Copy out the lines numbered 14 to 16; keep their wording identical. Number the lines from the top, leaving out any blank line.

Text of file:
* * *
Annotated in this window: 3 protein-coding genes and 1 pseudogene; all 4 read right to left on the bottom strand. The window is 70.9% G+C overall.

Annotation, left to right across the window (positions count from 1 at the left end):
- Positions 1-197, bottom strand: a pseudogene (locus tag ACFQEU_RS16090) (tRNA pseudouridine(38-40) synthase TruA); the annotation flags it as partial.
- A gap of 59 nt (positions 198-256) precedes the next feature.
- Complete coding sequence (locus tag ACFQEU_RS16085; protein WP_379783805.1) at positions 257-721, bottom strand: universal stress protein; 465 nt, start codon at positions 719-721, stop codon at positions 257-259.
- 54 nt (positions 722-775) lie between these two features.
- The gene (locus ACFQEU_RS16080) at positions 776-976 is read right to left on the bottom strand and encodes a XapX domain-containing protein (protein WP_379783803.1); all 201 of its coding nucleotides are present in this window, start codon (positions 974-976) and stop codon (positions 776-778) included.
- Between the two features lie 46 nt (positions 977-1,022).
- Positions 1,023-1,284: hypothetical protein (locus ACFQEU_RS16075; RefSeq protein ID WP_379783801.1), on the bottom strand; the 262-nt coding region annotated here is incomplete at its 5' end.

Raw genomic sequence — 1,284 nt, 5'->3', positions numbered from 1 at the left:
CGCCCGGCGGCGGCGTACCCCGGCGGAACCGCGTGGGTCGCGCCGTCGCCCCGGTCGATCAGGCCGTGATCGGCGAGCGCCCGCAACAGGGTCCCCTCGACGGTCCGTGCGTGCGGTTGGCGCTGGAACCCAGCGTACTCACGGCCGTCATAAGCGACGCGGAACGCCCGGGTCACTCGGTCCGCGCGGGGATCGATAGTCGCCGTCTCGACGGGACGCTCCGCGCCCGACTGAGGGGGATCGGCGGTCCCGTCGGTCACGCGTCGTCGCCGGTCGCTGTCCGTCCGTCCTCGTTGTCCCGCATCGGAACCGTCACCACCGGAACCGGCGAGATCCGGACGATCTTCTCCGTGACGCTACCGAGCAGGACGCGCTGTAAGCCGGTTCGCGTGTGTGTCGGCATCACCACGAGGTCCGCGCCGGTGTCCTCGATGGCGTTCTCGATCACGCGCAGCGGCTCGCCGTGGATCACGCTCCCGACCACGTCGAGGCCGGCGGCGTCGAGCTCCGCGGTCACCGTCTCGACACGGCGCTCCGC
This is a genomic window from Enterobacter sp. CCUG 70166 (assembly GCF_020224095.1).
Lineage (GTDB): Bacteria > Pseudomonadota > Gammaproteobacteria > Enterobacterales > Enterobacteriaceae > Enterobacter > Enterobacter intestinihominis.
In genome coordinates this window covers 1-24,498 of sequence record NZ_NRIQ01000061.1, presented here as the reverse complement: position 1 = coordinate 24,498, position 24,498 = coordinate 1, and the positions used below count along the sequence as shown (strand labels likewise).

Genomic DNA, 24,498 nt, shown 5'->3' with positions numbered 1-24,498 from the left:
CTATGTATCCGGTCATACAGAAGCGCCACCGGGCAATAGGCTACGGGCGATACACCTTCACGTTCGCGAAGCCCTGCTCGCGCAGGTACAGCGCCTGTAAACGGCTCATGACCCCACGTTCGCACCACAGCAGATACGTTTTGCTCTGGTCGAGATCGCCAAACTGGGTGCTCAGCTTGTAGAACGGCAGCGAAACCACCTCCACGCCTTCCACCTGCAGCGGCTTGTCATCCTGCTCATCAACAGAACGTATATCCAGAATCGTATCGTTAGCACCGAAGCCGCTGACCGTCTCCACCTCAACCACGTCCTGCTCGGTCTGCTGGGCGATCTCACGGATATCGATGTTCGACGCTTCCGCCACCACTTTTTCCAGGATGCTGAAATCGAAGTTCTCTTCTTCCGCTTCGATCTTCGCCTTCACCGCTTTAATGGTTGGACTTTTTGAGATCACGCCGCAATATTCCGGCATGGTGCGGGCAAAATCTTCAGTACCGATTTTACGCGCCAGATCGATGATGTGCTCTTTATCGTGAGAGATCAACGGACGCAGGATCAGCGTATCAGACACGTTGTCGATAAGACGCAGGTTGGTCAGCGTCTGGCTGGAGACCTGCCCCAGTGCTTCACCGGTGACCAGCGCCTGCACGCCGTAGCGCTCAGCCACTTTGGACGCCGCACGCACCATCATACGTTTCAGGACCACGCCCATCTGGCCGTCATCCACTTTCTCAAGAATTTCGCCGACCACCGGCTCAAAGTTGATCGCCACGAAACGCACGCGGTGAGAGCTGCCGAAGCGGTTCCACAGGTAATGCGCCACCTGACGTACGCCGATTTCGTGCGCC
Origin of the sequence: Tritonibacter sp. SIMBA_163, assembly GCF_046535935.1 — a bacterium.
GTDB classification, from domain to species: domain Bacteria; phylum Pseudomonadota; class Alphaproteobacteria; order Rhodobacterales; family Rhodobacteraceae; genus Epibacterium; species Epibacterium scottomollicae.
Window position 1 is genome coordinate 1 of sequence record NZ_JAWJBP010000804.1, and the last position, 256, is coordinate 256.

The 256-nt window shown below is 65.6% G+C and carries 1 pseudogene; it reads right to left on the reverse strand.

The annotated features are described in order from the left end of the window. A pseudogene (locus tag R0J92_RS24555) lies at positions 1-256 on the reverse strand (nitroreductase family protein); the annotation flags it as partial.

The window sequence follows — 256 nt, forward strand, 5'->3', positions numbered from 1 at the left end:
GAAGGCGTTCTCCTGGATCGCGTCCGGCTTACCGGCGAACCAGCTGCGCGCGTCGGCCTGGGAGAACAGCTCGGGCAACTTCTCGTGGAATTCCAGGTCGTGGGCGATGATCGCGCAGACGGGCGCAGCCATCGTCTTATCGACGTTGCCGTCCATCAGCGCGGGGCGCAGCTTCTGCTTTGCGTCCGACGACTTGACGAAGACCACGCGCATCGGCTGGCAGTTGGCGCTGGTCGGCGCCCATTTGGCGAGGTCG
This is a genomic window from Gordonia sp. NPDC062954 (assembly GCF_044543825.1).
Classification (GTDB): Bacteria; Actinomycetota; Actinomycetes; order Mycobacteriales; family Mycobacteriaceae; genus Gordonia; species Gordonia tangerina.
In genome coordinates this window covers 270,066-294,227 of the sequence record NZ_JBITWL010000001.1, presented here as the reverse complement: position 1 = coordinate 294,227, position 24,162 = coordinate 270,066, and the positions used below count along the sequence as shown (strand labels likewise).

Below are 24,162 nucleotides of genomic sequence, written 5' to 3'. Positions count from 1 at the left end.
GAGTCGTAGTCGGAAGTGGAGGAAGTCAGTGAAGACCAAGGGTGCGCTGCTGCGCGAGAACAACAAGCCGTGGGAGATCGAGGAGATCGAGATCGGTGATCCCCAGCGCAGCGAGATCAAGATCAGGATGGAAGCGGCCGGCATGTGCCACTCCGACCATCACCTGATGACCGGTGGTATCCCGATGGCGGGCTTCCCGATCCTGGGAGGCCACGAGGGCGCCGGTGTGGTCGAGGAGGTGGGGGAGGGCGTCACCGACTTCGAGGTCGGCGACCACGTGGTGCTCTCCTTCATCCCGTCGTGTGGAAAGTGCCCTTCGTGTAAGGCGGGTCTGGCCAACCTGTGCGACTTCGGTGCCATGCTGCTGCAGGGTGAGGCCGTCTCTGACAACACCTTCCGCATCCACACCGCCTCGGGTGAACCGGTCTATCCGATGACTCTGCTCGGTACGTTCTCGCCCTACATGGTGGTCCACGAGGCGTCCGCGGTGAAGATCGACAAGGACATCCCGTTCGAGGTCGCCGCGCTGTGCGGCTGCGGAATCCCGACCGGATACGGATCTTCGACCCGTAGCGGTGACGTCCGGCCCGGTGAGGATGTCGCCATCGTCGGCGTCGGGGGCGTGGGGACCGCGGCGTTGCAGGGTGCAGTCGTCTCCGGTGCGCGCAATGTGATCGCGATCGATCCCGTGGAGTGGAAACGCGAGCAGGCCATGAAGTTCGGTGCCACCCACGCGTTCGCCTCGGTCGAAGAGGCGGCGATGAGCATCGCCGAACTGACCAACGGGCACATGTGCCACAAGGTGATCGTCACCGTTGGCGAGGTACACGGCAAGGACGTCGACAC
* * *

In genome coordinates this window covers 1-24,498 of sequence record NZ_NRIQ01000061.1, presented here as the reverse complement: position 1 = coordinate 24,498, position 24,498 = coordinate 1, and the positions used below count along the sequence as shown (strand labels likewise).

Genomic DNA, 24,498 nt, shown 5'->3' with positions numbered 1-24,498 from the left:
CTATGTATCCGGTCATACAGAAGCGCCACCGGGCAATAGGCTACGGGCGATACACCTTCACGTTCGCGAAGCCCTGCTCGCGCAGGTACAGCGCCTGTAAACGGCTCATGACCCCACGTTCGCACCACAGCAGATACGTTTTGCTCTGGTCGAGATCGCCAAACTGGGTGCTCAGCTTGTAGAACGGCAGCGAAACCACCTCCACGCCTTCCACCTGCAGCGGCTTGTCATCCTGCTCATCAACAGAACGTATATCCAGAATCGTATCGTTAGCACCGAAGCCGCTGACCGTCTCCACCTCAACCACGTCCTGCTCGGTCTGCTGGGCGATCTCACGGATATCGATGTTCGACGCTTCCGCCACCACTTTTTCCAGGATGCTGAAATCGAAGTTCTCTTCTTCCGCTTCGATCTTCGCCTTCACCGCTTTAATGGTTGGACTTTTTGAGATCACGCCGCAATATTCCGGCATGGTGCGGGCAAAATCTTCAGTACCGATTTTACGCGCCAGATCGATGATGTGCTCTTTATCGTGAGAGATCAACGGACGCAGGATCAGCGTATCAGACACGTTGTCGATAAGACGCAGGTTGGTCAGCGTCTGGCTGGAGACCTGCCCCAGTGCTTCACCGGTGACCAGCGCCTGCACGCCGTAGCGCTCAGCCACTTTGGACGCCGCACGCACCATCATACGTTTCAGGACCACGCCCATCTGGCCGTCATCCACTTTCTCAAGAATTTCGCCGACCACCGGCTCAAAGTTGATCGCCACGAAACGCACGCGGTGAGAGCTGCCGAAGCGGTTCCACAGGTAATGCGCCACCTGACGTACGCCGATTTCGTGCGCC